Laboratory Exercise 1

Lake Morphometry

(This exercise has been modified from one developed by J. A. Holmes of the University of Toronto)

    Knowledge of depth, sediment area, area of water strata at various depths, volumes of strata between depth contours, shoreline characteristics and other morphological features of a lake or stream is important because the morphology affects nearly all major physical, chemical, and biological properties that we measure in lakes.  For example, information on morphometry is needed to investigate erosion, nutrient loading rates, chemical mass, heat content, thermal stability, biological productivity and growth, and other ecosystem structures and function in lakes. Hayes and Anthony (1964) found that for 150 North American lakes, fish productivity could be directly related to mean depth and surface area.  Schindler (1971) explained differences in the trophic status among a group of neighboring lakes in Ontario by differences in surface area, lake volume, and drainage area.

    The morphology of a lake or stream tends to reflect its geological origins. Most lakes in Pennsylvania were formed as a result of glaciation, either by glacial scouring or meltwater flows, or a block of melting ice (kettle lakes). Some useful parameters that you will be measuring and calculating are shown below. All of these parameters can be measured and calculated from topographic or hydrographic (showing lake bottom, i.e., depth contours) maps and should be completed before beginning work on a lake.

1. Lake surface area (Ao) is measured by digitizer or polar planimeter.

2. If you are lucky, lake volume (V) is calculated from bathymetric map.  If not, you may have to construct your own by making soundings (most easily done on frozen lakes) or using a 'fish-finder' to scan the bottom.   

Consider the lake as an irregularly shaped cone, divided into segments by the different depth contours. The upper and lower surfaces of each segment are delineated by sequential depth contours. The volume of the lake is calculated by summing the "surface area" of each depth contour and applying the formula for the volume of a cone. Thus, if there are two depth contours, the volume is calculated as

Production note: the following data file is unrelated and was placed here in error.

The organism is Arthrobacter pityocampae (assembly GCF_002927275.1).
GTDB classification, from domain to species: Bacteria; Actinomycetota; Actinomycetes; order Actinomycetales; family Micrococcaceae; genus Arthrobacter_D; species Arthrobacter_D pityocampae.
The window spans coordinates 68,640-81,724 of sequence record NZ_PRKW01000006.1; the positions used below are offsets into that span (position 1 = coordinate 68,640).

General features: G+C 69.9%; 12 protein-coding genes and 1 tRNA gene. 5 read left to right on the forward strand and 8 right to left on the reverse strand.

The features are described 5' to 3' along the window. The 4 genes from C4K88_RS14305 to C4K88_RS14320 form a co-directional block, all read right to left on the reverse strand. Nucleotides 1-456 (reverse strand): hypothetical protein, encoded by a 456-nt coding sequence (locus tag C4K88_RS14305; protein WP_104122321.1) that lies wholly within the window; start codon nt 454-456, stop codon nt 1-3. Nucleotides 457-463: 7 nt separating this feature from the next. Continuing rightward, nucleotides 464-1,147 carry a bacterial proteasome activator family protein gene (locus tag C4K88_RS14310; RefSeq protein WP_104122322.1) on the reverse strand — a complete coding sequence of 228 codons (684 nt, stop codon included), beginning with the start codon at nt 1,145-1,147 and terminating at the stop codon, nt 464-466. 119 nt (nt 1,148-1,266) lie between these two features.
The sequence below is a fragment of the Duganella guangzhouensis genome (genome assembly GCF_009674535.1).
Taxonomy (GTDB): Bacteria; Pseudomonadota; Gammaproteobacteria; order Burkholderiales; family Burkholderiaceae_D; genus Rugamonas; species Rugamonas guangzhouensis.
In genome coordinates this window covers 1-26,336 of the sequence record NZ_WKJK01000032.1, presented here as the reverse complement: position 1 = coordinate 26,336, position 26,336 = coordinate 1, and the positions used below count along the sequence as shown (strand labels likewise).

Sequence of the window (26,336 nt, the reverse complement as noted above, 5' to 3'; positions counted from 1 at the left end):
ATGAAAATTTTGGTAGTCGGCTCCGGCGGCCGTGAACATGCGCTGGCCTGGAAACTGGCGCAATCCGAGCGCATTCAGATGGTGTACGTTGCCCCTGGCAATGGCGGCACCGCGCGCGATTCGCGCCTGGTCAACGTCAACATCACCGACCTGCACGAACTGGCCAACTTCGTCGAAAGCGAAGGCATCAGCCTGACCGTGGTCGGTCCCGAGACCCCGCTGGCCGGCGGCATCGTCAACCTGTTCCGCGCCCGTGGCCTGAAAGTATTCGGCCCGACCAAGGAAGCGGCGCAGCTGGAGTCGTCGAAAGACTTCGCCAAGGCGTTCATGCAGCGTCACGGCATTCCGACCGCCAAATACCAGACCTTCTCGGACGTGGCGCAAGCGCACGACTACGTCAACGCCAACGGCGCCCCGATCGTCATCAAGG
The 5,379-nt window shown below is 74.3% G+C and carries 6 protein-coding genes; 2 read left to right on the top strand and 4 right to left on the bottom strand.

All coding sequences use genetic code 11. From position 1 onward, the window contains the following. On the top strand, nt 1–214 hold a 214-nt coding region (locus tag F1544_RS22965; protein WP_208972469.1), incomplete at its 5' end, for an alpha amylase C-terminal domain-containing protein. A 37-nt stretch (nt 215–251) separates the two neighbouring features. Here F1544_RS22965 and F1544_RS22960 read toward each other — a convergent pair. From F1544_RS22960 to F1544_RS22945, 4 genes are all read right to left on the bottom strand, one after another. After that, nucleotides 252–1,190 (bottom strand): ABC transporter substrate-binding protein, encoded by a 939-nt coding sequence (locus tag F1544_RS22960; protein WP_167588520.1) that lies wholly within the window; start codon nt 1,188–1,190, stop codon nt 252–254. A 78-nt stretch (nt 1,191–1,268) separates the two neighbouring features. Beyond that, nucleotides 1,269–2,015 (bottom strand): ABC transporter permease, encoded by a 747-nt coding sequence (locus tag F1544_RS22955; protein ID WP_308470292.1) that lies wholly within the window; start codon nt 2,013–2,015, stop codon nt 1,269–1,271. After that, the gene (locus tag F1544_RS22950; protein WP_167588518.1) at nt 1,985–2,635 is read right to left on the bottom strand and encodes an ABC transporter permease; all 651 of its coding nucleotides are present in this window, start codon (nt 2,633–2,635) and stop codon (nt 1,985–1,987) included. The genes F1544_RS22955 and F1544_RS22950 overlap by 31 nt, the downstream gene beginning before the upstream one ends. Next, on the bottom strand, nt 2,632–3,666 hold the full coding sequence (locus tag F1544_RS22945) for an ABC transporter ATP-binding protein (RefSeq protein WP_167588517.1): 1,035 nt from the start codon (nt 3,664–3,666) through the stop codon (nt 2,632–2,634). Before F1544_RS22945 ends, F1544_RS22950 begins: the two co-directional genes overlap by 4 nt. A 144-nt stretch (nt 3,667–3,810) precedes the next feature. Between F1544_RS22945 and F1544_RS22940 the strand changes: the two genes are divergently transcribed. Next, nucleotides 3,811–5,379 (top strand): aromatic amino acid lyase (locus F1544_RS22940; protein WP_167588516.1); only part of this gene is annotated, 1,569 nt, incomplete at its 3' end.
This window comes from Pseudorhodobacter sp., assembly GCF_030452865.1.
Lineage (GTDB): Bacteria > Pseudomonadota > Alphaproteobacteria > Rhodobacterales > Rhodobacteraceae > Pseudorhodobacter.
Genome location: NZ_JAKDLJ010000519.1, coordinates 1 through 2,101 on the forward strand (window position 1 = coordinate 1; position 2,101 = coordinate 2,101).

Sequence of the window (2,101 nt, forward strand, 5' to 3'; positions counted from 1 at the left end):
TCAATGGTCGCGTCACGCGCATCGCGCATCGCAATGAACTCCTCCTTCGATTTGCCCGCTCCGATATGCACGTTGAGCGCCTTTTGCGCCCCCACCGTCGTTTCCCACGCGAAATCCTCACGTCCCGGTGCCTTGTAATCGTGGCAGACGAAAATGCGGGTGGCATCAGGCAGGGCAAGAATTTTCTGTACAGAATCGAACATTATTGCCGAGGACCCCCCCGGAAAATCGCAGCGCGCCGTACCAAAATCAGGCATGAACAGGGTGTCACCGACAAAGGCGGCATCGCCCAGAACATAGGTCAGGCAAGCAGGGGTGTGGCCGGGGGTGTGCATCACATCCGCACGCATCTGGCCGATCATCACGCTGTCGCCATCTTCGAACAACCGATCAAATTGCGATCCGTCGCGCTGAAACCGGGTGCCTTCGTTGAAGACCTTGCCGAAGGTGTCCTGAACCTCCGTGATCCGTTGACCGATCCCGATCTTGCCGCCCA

V = h/3[A1 + A2 + Ö( A1 x A2)]

where h is the difference between depth contours, A1 is the area of the upper depth contour, and A2 is the area of the lower contour. The last or bottom cone is calculated as

Volume = 1.047 x r2 x h

where r is the radius of the top of the cone and h is the depth, i.e., the difference between the last depth contour (top of the cone) and the maximum depth.

3. Limnological mean depth (˛) = V/Ao

4. Maximum depth (zmax) taken from bathymetric map.

5. Relative depth (zr) expresses the zmax as a percentage of the mean diameter of the lake. Most lakes have a zr < 2%. Some deep lakes with small surface areas may have zr values > 4% and these lakes tend to exhibit greater stability than those with a lower zr.

zr = 50 x zmax  x √π/√Ao

6. Mean depth:maximum depth ratio (˛: zmax) provides information on how lake shape differs from a cone and it describes the form of a basin relative to the development of its volume. A cone has a ratio of 0.33. Lakes with deep holes such as kettle lakes have values < 0.33. Fjord-type lakes have ratios > 0.5 while most lakes in Pennsylvania will have ratios between 0.33 and 0.5.

7. Fetch is the maximum distance on a lake surface between any two unobstructed points. This parameter is important for predicting wave height and thermocline depth.

8. Shoreline length (L) is a linear distance and is measured using a cartographic wheel.

9. Shoreline development (DL) is the degree of shoreline irregularity expressed as ratio of L to circumference of a circle of area equal to Ao. The closer this ratio is to 1, the more circular the lake. A larger ratio means the shoreline is more crenulated and hence the potential for littoral community development is greater. Shoreline development is calculated as

DL = L / (2 x √π x Ao